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Saving Energy by Insulating Pipe Components on Steam and Hot Water Distribution Systems
In most mechanical and boiler rooms, pipes and fittings such as elbows and tees are insulated with conventional pipe insulation. However, in the author's experience, the components (valves, strainers, pressure regulators, etc.) are either only partially insulated or totally uninsulated (bare). This lack of proper insulation wastes energy, creates a health and safety issue (i.e., hot components can cause burns), and produces unnecessary carbon dioxide emissions, and, in unventilated mechanical rooms, the resulting high air temperatures create a stressful work environment.
In this article, we'll explore simple solutions to improper insulation and a means of estimating the energy savings.
Energy Savings by Insulating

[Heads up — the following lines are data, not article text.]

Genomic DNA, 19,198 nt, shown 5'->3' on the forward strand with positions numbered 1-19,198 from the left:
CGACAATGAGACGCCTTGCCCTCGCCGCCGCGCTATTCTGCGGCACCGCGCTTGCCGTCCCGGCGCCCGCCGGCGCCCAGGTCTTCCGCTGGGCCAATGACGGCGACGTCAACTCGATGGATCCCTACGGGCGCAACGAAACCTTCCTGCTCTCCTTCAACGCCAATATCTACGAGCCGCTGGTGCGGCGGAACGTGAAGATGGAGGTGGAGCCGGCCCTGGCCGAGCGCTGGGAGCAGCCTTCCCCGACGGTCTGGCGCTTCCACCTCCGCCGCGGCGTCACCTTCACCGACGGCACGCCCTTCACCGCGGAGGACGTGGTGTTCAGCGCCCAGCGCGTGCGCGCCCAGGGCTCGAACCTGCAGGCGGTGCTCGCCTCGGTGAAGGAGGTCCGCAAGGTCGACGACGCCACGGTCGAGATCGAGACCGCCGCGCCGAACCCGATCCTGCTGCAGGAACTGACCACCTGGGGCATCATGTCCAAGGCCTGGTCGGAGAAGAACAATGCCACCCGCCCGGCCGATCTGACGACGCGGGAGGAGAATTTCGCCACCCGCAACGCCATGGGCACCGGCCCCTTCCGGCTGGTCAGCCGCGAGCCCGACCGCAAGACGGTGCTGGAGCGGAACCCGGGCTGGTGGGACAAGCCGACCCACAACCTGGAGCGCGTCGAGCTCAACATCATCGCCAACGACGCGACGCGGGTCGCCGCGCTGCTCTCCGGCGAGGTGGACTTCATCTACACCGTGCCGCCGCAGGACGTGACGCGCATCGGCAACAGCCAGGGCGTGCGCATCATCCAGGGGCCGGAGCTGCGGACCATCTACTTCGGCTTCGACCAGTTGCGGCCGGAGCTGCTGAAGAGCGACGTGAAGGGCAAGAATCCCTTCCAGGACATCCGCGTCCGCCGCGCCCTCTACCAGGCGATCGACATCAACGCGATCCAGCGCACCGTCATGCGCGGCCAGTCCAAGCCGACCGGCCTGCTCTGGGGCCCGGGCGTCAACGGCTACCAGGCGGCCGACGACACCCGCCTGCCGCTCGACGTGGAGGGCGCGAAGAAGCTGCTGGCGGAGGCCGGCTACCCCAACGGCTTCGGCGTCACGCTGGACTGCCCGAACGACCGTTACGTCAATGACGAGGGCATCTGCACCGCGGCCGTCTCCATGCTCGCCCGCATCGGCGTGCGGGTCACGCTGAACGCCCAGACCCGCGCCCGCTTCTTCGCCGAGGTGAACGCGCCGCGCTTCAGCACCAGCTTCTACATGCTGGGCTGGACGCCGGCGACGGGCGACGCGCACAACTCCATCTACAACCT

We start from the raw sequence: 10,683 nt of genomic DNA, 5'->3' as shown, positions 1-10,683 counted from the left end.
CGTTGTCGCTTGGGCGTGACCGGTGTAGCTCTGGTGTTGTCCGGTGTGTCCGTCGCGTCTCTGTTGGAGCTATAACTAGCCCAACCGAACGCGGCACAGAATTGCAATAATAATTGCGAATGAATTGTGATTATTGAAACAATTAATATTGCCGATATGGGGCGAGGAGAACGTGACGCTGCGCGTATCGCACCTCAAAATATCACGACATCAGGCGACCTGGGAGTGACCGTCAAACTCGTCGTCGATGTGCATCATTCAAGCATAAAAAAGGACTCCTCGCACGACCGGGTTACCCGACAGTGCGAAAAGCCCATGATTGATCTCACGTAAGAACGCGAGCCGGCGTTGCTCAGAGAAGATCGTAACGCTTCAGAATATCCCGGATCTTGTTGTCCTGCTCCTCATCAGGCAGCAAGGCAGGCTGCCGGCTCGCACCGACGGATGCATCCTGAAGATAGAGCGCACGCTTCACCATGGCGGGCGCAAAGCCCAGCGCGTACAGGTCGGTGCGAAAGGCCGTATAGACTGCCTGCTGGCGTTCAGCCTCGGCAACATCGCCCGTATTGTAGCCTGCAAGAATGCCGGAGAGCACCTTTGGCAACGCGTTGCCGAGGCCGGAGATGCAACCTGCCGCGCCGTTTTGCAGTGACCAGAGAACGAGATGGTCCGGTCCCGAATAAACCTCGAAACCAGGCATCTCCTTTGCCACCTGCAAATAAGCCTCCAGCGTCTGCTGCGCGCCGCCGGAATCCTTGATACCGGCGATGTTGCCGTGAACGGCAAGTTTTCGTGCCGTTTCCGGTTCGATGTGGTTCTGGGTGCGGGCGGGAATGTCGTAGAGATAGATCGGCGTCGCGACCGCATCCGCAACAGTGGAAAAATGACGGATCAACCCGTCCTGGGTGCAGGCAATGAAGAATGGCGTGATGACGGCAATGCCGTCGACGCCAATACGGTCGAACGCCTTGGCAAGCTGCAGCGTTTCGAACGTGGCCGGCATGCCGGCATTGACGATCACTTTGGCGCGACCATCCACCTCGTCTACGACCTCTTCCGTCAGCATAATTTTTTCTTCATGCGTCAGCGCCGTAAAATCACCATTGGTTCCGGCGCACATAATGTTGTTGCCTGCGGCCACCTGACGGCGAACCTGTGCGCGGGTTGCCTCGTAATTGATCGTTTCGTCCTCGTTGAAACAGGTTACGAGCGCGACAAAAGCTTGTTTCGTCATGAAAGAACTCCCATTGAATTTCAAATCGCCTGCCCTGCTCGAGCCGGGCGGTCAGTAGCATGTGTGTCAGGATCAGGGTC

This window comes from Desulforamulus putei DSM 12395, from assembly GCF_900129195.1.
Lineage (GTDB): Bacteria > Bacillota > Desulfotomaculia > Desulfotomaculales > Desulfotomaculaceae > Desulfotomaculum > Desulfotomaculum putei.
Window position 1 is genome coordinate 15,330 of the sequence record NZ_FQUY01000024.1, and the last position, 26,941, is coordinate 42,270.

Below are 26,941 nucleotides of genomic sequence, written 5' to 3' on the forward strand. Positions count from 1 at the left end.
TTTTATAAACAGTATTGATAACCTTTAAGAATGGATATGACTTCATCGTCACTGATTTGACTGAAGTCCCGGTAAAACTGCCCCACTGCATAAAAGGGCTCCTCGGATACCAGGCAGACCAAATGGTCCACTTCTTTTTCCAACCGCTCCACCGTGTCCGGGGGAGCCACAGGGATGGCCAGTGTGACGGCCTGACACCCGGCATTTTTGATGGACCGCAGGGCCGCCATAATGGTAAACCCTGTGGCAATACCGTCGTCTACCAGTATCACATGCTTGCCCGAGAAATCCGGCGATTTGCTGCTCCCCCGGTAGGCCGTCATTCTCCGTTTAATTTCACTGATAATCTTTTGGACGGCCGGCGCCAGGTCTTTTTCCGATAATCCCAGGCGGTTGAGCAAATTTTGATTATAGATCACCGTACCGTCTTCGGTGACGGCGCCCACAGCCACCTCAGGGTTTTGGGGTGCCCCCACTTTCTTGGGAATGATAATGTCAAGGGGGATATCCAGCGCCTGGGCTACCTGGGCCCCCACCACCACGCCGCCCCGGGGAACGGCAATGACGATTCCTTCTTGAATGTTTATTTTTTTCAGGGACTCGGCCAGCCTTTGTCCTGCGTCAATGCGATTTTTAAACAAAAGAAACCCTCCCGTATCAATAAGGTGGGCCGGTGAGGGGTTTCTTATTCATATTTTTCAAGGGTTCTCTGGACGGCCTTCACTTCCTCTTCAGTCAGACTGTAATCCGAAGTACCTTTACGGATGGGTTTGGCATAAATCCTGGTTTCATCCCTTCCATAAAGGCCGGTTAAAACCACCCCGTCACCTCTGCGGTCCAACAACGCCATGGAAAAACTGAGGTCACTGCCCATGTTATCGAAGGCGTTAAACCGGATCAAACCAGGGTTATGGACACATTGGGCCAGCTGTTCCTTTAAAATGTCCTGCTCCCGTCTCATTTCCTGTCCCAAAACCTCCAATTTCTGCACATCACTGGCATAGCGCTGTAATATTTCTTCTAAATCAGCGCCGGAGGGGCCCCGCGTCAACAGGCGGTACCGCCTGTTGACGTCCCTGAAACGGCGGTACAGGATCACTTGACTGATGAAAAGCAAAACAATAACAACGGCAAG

The National Mechanical Insulation Committee has recently developed a simple calculator for the Mechanical Insulation Design Guide (MIDG) that is available at www.wbdg.org/design/midg_design_echp.php. The MIDG is part of the National Institute of Building Sciences' Whole Building Design Guide (WBDG).
This web-based calculator enables users to calculate energy savings from bare and insulated pipes and flat surfaces. It is based on Standard ASTM C680 and has been validated for accuracy.
To demonstrate how this calculator can be used for evaluating the impact of insulating a pipe component, let's run an example problem. Consider a 6 in. NPS pipe carrying 350°F (177°C) steam, operating full time, in a 90°F (32°C) room with 0 mph wind, and evaluating it with fiberglass pipe insulation with all-service jacket and a cost multiplier of 1.0 (this term refers to a multiplier for the calculator's default value of the installed cost per lineal foot of the insulation material, which is the sum of the insulation material and labor to install costs. These values must be assumed or obtained from an insulation contractor). We obtain the following results from the calculator (Figure 1).